Each time I’m ill I find out a little bit more about myself, and if the experience has an ah-ha moment all the better. Sometimes I get a renewed and revived sense of my next adventure, sometimes I’ll learn that a habit I have is not healthy and my body needs me to adjust, sometimes I don’t get anything, I’m just sick and then I’m better and I’m on my way again. But all in, I’m learning to trust my body, I’m learning it’s working for me, not against me. I’m learning it’s communicating with me in a way that says “something is out of balance and I’m right sizing you right now, be patient.” (Maybe that’s why we are called ‘patients’ when receiving medical care.. it’s about learning to be patient with ourselves?). I’m learning my body is doing its absolute best to get me back to full health in a way that may take longer than I’d like, and it doesn’t need me to always muscle in on what it’s doing, sometimes it just needs me to stand back, be still and rest.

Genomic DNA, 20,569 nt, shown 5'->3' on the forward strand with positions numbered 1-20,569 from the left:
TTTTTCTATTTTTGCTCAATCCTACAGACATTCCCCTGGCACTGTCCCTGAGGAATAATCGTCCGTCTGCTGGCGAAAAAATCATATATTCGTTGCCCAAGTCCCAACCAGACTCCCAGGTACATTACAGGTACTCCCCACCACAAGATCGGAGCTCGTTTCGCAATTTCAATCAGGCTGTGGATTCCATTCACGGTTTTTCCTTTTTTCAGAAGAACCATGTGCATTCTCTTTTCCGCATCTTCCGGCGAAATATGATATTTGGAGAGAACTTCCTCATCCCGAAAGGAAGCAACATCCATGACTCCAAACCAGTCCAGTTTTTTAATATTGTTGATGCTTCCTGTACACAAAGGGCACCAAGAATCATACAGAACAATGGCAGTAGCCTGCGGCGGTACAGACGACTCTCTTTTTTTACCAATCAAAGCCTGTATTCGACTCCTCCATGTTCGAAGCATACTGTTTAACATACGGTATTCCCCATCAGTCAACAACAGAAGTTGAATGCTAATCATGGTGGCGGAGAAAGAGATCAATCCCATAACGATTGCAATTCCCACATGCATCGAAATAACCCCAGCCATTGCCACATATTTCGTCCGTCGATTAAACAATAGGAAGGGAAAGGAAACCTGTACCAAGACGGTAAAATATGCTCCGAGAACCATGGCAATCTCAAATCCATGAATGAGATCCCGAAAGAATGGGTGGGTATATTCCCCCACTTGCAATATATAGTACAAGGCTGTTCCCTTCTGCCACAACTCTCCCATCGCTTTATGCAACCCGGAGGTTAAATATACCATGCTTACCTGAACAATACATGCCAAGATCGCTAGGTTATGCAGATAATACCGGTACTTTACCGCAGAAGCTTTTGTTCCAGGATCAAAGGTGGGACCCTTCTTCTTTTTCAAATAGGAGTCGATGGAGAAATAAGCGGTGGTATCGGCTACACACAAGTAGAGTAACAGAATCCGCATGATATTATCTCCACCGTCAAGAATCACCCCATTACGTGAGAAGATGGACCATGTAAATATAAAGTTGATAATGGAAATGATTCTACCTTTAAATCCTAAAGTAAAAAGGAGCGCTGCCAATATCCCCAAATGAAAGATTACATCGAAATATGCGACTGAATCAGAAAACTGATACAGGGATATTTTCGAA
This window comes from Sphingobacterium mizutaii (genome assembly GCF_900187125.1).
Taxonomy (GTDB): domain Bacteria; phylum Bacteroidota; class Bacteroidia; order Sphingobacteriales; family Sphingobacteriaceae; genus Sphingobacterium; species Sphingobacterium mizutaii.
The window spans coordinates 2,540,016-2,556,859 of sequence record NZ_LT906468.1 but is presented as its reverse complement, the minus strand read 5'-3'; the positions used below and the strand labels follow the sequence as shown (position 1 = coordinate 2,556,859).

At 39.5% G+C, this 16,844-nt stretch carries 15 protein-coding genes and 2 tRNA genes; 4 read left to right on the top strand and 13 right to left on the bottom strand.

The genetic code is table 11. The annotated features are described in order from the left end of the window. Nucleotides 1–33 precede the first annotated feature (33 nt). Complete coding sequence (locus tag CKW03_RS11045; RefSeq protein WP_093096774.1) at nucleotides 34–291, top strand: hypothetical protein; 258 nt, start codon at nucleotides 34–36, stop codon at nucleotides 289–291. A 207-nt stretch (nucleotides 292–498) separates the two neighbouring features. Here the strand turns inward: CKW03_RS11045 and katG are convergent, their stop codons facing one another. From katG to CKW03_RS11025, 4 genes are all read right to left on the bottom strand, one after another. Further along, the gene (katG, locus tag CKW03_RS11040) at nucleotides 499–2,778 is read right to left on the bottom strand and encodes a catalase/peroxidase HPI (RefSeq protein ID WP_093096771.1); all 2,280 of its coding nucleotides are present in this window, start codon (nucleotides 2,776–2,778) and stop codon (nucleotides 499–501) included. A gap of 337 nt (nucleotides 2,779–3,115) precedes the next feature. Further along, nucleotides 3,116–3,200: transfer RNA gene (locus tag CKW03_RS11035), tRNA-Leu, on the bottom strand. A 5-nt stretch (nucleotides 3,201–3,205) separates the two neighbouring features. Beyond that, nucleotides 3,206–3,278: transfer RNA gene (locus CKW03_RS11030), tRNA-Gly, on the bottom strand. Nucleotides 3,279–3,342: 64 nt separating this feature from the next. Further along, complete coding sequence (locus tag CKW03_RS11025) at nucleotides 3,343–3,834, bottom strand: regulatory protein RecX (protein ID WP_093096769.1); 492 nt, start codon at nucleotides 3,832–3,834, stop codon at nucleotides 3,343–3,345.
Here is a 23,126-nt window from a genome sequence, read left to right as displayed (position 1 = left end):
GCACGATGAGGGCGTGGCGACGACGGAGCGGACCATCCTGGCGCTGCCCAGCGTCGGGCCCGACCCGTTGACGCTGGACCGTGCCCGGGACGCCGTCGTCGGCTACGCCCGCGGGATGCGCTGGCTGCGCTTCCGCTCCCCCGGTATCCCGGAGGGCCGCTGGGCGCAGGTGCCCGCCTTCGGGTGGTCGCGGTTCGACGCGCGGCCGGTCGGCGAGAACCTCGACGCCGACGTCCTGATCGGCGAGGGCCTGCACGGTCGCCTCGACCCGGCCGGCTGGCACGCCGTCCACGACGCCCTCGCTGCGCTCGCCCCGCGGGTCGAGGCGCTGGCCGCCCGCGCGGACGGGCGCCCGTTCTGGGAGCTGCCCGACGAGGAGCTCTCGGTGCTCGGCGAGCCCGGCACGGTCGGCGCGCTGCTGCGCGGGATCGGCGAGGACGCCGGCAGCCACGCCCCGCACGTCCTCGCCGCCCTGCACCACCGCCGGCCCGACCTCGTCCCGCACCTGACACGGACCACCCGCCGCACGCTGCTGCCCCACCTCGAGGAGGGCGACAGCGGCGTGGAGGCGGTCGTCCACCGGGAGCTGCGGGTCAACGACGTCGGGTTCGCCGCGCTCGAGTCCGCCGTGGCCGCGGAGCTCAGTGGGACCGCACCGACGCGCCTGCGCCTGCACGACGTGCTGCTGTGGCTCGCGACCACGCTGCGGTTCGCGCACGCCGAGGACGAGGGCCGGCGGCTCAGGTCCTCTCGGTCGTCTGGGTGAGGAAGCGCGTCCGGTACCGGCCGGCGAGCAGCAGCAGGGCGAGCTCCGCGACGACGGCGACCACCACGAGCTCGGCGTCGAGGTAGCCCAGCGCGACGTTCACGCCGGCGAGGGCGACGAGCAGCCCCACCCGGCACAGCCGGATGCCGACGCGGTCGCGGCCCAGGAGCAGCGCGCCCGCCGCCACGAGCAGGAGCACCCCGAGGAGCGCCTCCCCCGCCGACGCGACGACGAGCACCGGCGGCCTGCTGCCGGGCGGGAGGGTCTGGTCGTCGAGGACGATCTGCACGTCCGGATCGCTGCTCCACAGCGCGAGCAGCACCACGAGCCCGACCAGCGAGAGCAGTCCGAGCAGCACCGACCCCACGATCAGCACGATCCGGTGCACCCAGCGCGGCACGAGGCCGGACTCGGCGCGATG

To think, if I had gone out as planned tonight while it would have been amazing to see those wonderful souls, it’s likely to have hampered my recovery process, and I also wouldn’t have written this! So, if this helps just one person reflect on their own resting needs when they’re sick next time, then this period of sickness has a silver lining.